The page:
A senior Cuban official rejected rumors the Communist-run island might intervene as a mediator in Venezuela's crisis and called on Wednesday for "absolute respect for the sovereignty" of its socialist ally.
Visits to Cuba this month by the presidents of Colombia and Bolivia have fueled speculation that Havana is being courted to help mediate in Venezuela. More than 100 people have died in four months of protests against President Nicolas Maduro's government.
"Cuba roundly rejects such insinuation and claims absolute respect for the sovereignty and the self-determination of the Bolivarian Republic of Venezuela," Jose Ramon Machado Ventura, second secretary of the Communist Party, said in a speech to mark a Cuban national holiday.
The Financial Times reported earlier this month that Colombian President Juan Manuel Santos had flown to Cuba on a mission to convince Havana to support a regional diplomatic push to staunch Venezuela’s growing crisis.
Cuba and Venezuela became close allies in the late 1990s under the respective leaderships of Fidel Castro and his younger disciple Hugo Chavez, both now deceased.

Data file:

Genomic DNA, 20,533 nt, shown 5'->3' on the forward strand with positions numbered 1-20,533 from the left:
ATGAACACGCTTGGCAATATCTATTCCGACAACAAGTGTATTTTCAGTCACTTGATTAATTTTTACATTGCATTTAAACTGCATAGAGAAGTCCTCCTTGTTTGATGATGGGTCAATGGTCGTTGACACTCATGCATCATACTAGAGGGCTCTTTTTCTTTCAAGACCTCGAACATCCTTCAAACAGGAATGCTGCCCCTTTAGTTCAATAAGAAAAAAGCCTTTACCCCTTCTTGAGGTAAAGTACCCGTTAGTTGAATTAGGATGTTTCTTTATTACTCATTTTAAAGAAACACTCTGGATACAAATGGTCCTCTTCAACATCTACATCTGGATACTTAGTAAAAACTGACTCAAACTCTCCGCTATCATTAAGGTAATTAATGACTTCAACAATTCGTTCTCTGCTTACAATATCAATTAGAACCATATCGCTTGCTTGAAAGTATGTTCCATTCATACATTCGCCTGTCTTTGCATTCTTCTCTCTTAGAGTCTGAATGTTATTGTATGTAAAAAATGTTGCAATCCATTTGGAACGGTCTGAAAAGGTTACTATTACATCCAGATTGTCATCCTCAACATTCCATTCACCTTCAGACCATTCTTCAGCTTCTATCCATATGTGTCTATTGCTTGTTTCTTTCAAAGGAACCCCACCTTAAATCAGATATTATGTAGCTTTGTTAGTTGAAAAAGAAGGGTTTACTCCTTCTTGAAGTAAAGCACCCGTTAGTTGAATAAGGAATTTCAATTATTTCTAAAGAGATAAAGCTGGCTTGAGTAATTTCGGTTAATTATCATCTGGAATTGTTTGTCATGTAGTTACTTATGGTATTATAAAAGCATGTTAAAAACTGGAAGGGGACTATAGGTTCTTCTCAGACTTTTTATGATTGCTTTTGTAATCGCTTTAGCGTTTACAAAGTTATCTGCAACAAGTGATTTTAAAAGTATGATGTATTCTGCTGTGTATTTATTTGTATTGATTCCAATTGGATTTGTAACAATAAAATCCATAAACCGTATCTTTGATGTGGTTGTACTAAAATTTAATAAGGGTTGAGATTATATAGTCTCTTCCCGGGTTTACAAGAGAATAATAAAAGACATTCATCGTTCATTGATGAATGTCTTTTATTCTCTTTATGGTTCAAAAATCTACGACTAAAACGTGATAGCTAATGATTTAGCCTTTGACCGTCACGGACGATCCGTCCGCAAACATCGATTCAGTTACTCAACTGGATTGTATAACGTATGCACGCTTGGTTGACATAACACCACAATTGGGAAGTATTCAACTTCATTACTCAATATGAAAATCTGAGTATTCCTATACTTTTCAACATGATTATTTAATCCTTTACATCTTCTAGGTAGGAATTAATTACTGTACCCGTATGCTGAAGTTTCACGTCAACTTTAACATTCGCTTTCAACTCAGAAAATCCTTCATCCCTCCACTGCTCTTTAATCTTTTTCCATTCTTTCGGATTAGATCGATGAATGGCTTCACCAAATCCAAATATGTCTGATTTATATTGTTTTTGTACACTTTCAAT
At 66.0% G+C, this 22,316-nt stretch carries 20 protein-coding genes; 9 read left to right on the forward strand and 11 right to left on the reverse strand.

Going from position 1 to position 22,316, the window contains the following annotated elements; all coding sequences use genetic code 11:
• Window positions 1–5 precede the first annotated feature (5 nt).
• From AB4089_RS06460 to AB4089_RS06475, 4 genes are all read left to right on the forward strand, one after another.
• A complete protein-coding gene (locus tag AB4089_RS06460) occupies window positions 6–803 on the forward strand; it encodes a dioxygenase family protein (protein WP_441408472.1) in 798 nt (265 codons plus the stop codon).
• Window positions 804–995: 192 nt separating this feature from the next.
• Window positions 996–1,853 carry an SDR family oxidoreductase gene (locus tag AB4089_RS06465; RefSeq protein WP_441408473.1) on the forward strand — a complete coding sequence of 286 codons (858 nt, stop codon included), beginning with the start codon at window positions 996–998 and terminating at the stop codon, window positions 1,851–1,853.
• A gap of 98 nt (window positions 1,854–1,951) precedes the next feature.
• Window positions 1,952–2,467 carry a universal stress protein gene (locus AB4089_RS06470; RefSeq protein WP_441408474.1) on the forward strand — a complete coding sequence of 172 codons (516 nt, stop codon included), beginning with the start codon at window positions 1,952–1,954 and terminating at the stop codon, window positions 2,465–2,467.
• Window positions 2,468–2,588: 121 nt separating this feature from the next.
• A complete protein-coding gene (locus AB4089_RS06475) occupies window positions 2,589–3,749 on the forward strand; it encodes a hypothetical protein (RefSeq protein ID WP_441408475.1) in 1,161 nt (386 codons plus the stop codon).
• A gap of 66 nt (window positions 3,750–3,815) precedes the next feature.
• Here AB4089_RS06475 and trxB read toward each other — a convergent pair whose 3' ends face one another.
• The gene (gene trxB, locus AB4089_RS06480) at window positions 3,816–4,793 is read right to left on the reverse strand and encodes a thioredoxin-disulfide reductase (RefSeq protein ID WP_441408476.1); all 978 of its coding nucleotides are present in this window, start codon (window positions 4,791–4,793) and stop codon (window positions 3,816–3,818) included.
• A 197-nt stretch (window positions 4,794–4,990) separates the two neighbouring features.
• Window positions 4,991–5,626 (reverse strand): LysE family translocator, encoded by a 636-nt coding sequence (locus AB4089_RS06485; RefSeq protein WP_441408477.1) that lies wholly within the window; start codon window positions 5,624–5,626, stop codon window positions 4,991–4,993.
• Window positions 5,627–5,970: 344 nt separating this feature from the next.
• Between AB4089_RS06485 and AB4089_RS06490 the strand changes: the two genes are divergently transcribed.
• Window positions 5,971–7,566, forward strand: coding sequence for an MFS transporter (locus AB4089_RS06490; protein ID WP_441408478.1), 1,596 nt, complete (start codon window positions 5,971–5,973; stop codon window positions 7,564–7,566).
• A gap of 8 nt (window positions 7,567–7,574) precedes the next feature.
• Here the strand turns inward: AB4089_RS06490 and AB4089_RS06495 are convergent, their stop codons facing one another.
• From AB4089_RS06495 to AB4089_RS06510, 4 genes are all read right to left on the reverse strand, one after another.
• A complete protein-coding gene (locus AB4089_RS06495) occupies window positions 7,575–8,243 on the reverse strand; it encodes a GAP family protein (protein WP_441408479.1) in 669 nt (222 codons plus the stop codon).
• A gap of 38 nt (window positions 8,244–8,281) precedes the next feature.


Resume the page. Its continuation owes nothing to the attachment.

Their close personal and political relationship resulted in extensive Venezuelan aid to the Caribbean island and a shared strategy for promoting Latin American unity against U.S. influence in the region.
"It is solely up to the Bolivarian people and government to overcome their difficulties without foreign intervention in their internal affairs," Machado Ventura said at an event in the northwestern city of Pinar del Rio. July 26 is a holiday marking a 1953 rebel attack that kicked off Cuba's revolution.
"We reaffirm once more our unshakeable solidarity with the Venezuelan people," he added.
Chavez helped rescue Cuba from desperate economic times that followed the 1991 collapse of the Soviet Union, its former top ally, by providing two-thirds of its oil in a barter deal for the services of thousands of Cuban doctors, teachers, sports trainers and security advisers.
But that lifeline to Cuba has ebbed in recent years as Venezuela, in the throes of a deep economic crisis, has cut back on the subsidized crude. Venezuela's economic woes have fueled its political turmoil.
Maduro's opponents launched a two-day national strike on Wednesday as they sought to pressure him into abandoning a weekend election for a super-congress they say will institutionalize autocracy in Venezuela.